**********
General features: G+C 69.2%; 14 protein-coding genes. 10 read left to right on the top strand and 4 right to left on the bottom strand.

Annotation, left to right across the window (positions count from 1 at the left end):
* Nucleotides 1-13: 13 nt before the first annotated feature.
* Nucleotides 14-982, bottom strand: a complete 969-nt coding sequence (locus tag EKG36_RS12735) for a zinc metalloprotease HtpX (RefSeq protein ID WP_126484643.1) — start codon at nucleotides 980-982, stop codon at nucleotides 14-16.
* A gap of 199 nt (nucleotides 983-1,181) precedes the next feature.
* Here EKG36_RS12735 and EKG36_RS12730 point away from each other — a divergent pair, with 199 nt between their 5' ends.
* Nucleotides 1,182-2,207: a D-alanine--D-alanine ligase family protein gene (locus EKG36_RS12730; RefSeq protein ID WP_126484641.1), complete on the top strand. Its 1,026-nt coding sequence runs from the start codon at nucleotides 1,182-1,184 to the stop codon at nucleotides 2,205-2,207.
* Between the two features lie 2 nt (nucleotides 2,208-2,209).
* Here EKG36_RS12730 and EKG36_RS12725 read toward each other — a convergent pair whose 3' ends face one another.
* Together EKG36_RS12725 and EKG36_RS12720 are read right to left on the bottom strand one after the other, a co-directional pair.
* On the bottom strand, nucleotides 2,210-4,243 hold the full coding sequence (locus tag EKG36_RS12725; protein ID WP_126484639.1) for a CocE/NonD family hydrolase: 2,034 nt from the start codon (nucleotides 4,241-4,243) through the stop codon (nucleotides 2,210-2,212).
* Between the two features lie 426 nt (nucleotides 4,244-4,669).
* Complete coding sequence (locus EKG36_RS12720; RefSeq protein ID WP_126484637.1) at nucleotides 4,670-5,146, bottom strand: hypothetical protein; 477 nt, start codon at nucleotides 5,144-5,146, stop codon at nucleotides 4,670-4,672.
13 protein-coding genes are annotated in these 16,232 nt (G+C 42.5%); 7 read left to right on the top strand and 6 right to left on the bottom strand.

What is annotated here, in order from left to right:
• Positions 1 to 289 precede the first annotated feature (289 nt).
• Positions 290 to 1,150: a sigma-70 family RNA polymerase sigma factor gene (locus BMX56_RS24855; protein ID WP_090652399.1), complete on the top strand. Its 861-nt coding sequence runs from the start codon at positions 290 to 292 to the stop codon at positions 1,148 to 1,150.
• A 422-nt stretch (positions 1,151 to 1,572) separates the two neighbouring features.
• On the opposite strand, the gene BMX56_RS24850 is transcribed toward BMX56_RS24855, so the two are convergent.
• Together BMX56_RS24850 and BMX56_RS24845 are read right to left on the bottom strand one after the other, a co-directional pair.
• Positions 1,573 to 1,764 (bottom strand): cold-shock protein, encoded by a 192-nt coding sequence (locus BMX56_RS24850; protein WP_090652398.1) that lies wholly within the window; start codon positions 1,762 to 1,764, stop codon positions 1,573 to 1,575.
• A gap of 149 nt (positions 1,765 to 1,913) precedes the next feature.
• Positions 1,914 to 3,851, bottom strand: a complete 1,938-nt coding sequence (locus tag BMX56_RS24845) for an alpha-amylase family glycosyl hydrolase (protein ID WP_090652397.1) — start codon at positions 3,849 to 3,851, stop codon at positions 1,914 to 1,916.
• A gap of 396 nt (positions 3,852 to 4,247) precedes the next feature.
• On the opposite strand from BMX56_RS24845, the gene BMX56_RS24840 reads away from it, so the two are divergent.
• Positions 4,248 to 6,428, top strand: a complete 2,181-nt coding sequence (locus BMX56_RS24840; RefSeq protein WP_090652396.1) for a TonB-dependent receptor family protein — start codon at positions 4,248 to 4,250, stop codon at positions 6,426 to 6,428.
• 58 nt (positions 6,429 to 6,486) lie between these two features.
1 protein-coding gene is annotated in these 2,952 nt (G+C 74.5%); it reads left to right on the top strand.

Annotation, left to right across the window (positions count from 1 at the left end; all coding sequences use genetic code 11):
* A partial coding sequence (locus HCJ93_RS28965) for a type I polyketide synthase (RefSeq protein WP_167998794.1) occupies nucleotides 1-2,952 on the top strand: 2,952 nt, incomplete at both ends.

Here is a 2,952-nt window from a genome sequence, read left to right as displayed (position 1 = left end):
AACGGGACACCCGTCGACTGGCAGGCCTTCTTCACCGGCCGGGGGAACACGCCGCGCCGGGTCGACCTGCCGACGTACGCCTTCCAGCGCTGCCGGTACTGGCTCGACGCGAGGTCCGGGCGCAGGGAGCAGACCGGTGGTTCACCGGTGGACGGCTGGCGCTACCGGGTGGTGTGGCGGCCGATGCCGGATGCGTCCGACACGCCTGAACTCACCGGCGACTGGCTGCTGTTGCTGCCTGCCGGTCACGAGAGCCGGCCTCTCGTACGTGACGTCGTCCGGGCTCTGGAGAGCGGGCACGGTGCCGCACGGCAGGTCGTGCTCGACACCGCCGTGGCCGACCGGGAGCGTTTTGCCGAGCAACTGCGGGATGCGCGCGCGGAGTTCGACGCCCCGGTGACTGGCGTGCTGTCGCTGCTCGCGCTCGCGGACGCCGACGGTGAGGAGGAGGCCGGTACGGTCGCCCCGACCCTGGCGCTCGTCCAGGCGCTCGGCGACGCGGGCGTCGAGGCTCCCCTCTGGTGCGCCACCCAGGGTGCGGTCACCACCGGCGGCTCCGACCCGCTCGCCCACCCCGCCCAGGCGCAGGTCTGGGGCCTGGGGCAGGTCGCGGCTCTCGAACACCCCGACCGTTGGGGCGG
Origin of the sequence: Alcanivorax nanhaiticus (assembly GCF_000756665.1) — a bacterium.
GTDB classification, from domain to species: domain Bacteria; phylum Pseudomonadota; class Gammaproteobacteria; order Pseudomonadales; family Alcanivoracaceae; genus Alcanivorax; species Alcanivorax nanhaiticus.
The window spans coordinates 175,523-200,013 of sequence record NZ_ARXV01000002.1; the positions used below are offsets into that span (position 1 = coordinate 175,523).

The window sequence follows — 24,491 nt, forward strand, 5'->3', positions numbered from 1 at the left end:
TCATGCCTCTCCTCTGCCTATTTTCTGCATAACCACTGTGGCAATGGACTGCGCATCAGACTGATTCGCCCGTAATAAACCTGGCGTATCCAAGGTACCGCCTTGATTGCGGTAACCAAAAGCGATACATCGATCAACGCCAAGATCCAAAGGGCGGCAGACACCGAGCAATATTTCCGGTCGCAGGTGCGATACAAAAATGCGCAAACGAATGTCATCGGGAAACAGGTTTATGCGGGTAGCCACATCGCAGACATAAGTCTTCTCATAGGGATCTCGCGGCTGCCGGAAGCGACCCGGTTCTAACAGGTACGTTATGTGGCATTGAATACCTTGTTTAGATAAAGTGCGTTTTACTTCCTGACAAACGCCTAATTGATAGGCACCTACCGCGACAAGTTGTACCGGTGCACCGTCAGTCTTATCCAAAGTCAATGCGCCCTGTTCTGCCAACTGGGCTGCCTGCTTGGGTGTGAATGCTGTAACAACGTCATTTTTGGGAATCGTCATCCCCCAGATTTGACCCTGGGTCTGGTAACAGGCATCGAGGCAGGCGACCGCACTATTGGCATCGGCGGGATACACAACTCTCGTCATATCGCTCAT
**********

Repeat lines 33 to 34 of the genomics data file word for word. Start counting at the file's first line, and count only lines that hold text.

Origin of the sequence: Alcanivorax nanhaiticus (assembly GCF_000756665.1) — a bacterium.
GTDB classification, from domain to species: domain Bacteria; phylum Pseudomonadota; class Gammaproteobacteria; order Pseudomonadales; family Alcanivoracaceae; genus Alcanivorax; species Alcanivorax nanhaiticus.